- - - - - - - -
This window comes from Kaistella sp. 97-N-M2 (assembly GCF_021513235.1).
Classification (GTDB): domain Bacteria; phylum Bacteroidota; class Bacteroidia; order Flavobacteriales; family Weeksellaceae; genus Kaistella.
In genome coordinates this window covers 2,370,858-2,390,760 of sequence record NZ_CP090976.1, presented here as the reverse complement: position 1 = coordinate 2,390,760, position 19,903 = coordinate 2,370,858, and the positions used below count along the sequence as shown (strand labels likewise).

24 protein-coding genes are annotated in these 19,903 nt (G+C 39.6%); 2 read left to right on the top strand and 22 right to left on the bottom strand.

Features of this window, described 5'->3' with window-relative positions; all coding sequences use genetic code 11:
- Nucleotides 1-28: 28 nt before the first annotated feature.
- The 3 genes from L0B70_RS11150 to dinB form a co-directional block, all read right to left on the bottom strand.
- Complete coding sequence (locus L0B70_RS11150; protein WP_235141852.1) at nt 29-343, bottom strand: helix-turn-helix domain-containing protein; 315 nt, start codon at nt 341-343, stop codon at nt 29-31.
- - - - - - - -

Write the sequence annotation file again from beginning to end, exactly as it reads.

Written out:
This window comes from Kaistella sp. 97-N-M2 (assembly GCF_021513235.1).
Classification (GTDB): domain Bacteria; phylum Bacteroidota; class Bacteroidia; order Flavobacteriales; family Weeksellaceae; genus Kaistella.
In genome coordinates this window covers 2,370,858-2,390,760 of sequence record NZ_CP090976.1, presented here as the reverse complement: position 1 = coordinate 2,390,760, position 19,903 = coordinate 2,370,858, and the positions used below count along the sequence as shown (strand labels likewise).

24 protein-coding genes are annotated in these 19,903 nt (G+C 39.6%); 2 read left to right on the top strand and 22 right to left on the bottom strand.

Features of this window, described 5'->3' with window-relative positions; all coding sequences use genetic code 11:
- Nucleotides 1-28: 28 nt before the first annotated feature.
- The 3 genes from L0B70_RS11150 to dinB form a co-directional block, all read right to left on the bottom strand.
- Complete coding sequence (locus L0B70_RS11150; protein WP_235141852.1) at nt 29-343, bottom strand: helix-turn-helix domain-containing protein; 315 nt, start codon at nt 341-343, stop codon at nt 29-31.